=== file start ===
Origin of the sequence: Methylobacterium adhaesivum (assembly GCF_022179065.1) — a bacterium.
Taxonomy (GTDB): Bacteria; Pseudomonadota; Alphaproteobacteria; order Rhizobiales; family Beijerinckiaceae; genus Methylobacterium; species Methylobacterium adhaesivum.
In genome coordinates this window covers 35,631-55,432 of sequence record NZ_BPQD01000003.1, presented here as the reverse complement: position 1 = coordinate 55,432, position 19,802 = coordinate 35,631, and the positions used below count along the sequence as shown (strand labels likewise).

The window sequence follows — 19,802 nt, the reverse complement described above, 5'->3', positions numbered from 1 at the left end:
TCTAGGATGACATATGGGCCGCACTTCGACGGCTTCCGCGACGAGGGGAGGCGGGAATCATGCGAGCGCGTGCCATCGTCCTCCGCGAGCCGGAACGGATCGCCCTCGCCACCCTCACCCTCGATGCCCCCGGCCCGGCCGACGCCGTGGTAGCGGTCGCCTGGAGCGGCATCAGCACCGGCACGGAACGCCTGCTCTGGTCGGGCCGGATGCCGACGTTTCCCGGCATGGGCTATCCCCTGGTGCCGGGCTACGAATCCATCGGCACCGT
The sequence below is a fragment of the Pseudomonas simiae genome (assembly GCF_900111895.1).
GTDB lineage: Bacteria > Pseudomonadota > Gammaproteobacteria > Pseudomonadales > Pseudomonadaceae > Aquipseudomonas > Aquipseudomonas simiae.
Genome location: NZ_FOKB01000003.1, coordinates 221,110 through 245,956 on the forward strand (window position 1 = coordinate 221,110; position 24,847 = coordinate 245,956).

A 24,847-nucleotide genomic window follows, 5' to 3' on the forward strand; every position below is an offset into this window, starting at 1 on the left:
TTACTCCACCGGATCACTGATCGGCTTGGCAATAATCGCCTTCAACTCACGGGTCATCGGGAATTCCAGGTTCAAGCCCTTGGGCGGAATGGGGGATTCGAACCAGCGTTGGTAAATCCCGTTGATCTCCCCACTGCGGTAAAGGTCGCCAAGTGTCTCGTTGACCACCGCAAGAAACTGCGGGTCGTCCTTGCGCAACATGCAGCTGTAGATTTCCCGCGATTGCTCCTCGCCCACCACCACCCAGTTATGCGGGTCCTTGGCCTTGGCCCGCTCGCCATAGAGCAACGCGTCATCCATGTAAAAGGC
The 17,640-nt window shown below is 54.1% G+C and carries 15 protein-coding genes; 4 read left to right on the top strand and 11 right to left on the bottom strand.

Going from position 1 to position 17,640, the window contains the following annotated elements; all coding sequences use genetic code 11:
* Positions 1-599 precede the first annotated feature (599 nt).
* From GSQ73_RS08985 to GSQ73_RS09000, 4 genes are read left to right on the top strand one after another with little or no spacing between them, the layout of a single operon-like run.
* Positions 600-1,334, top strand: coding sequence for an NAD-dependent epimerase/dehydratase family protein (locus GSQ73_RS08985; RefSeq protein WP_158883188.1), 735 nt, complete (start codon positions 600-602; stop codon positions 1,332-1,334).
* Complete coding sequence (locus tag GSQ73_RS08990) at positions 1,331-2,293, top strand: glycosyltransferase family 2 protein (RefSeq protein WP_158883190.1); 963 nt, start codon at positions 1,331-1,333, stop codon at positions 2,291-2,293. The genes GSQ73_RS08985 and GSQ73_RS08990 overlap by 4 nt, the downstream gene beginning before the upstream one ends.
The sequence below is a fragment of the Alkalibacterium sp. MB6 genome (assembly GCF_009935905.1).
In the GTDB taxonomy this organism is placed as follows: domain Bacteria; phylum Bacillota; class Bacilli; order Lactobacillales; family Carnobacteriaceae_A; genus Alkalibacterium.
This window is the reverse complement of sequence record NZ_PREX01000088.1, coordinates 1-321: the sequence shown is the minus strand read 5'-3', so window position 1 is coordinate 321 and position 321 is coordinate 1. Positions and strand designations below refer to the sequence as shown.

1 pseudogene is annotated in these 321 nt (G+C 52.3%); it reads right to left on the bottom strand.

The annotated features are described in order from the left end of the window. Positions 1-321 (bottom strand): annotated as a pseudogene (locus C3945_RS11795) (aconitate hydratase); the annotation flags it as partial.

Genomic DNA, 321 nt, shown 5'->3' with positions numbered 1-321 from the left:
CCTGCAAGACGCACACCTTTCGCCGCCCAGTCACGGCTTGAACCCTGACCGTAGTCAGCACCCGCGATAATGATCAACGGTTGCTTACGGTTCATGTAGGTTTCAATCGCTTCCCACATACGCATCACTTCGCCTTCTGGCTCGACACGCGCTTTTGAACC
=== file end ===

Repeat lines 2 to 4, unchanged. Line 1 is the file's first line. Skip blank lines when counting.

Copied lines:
Taxonomy (GTDB): Bacteria; Pseudomonadota; Alphaproteobacteria; order Rhizobiales; family Beijerinckiaceae; genus Methylobacterium; species Methylobacterium adhaesivum.
In genome coordinates this window covers 35,631-55,432 of sequence record NZ_BPQD01000003.1, presented here as the reverse complement: position 1 = coordinate 55,432, position 19,802 = coordinate 35,631, and the positions used below count along the sequence as shown (strand labels likewise).

The window sequence follows — 19,802 nt, the reverse complement described above, 5'->3', positions numbered from 1 at the left end: